Father Clarence J. Witte, MM
Born: June 13, 1910
Ordained: June 16, 1935
Died: April 23, 2001
Father Clarence Joseph Witte died on Monday, April 23, 2001 at Phelps Memorial Hospital, Sleepy Hollow, New York. He was 90 years old and a Maryknoll priest for 65 years.
Clarence was born June 13, 1910, in Richmond, Indiana, son of William and Mary Horstman Witte. He had three brothers and two sisters, one of whom was a Maryknoll Sister and the other a Franciscan Sister. He attended St. Andrews Parochial School and then graduated from St. Meinrad Preparatory Seminary in Indiana in 1929 and entered Maryknoll in September of that year. Father Witte was ordained a Maryknoll priest on June 16, 1935.
Father Witte began his overseas mission life in Otsu, Japan, immediately following his ordination. After two years of language study, he was named pastor of a small parish in the city of Hikone, arriving there the day after the church burned to the ground. The first wedding he performed was the first such Catholic ceremony in the history of the city. In those pre-World War II days, all foreigners in Japan were subjected to frequent questioning and investigations. At the outbreak of the Second World War, Father Witte, along with other Maryknollers, was interned by the Japanese authorities and was repatriated to the United States after seven months of internment.
In late 1942, Father Witte and Father Arthur Allie, a classmate, were assigned to Guatemala as the first two Maryknollers to take up missionary work in that country. Shortly after arriving in Guatemala, these two priests were commissioned by the Apostolic Nuncio to travel all over the country to select an area suitable for a missionary apostolate. They chose the Department of Huehuetenango, which later became a diocese. The two pioneers had the spiritual care of the whole Department, Father Wife in the north and Father Allie in the south, until 1944 when three other Maryknoll priests joined them.
In 1947, Father Witte was reassigned to Japan and returned to his pre-war parish in Hikone. In 1950 he was transferred to a new parish in the Fushimi section of the city of Kyoto and was also named Second Consultor to the Society Superior. In 1955 he was appointed Society Superior for the North Asia Region, which comprised Japan and Korea. After the Fourth General Chapter in 1956 changed the administrative structure of the Mission Regions and eliminated the office of Society Superior, Father Witte was named First Consultor to the Regional Superior and Regional Vicar of the Tomakomai area of Hokkaido. In 1958, he was appointed to the General Council as an Assistant General. In 1961, Father Witte was elected Regional Superior of Japan. After his term as Regional Superior, he was assigned to work in Bolivia with the immigrants from Okinawa.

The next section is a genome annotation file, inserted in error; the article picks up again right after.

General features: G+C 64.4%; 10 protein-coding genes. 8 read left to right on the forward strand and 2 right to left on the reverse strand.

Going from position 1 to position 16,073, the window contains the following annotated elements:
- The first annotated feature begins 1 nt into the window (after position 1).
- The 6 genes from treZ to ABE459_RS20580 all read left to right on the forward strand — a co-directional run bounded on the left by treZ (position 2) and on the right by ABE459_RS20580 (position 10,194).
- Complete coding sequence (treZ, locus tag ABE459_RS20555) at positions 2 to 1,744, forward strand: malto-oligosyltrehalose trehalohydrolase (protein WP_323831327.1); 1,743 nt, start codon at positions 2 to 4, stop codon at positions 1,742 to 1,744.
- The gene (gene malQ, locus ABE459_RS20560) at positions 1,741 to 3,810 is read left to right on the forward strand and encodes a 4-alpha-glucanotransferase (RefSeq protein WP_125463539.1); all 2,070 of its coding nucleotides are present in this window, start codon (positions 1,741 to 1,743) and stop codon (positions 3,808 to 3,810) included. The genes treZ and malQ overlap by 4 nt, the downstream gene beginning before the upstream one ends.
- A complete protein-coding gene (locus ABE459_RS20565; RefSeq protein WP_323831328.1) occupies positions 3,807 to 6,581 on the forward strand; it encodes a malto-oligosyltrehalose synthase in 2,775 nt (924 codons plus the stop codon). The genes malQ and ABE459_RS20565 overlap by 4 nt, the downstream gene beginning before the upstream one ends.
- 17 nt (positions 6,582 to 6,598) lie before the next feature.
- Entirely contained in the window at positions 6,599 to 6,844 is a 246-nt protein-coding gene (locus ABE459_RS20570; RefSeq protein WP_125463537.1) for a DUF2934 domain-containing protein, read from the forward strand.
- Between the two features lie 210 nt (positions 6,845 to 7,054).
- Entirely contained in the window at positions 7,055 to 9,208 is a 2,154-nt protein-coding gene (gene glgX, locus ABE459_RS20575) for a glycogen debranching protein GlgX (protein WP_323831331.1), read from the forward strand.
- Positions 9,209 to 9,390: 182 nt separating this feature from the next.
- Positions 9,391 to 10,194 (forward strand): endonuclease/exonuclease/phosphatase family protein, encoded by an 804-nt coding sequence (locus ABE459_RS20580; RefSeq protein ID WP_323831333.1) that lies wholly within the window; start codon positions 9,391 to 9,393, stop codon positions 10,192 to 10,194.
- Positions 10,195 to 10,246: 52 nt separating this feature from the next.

When the need for a Japanese-speaking missioner in the Okinawa Colonies of Bolivia did not prove to be as great as had been expected, Father Witte was assigned as pastor of Maryknoll’s Japanese Mission in Los Angeles in 1968. He returned to Japan in 1976 as pastor of Infant Jesus Parish in the city of Ueno in Mie-ken, Kyoto Diocese. From April 1990 until March 2001 Father Witte was serving in the Diocese of Kyoto, Japan as part of a team of religious, ministering to Catholics in the parishes of Nabari, Tsu and Ueno. In November 2000 Father Witte published his autobiography, “What It’s All About, Quod Est Demonstrandum”, recounting his long and fruitful mission career.
Wake services were held on Wednesday, April 25, 2001 at 7:00PM at St. Teresa’s, and at 7:30 p.m. at Queen of Apostles Chapel at Maxyknoll Center where Father John F. Felago officiated. Mass of Christian Burial was concelebrated at Queen of Apostles Chapel on Thursday, April 26,2001 at 11:00 a.m. Father Francis A. Diffley was Principal Celebrant and Father John McAuley was homilist. Burial followed at Maryknoll Center Cemeteiy with Father Jeremiah Burr conducting the graveside service.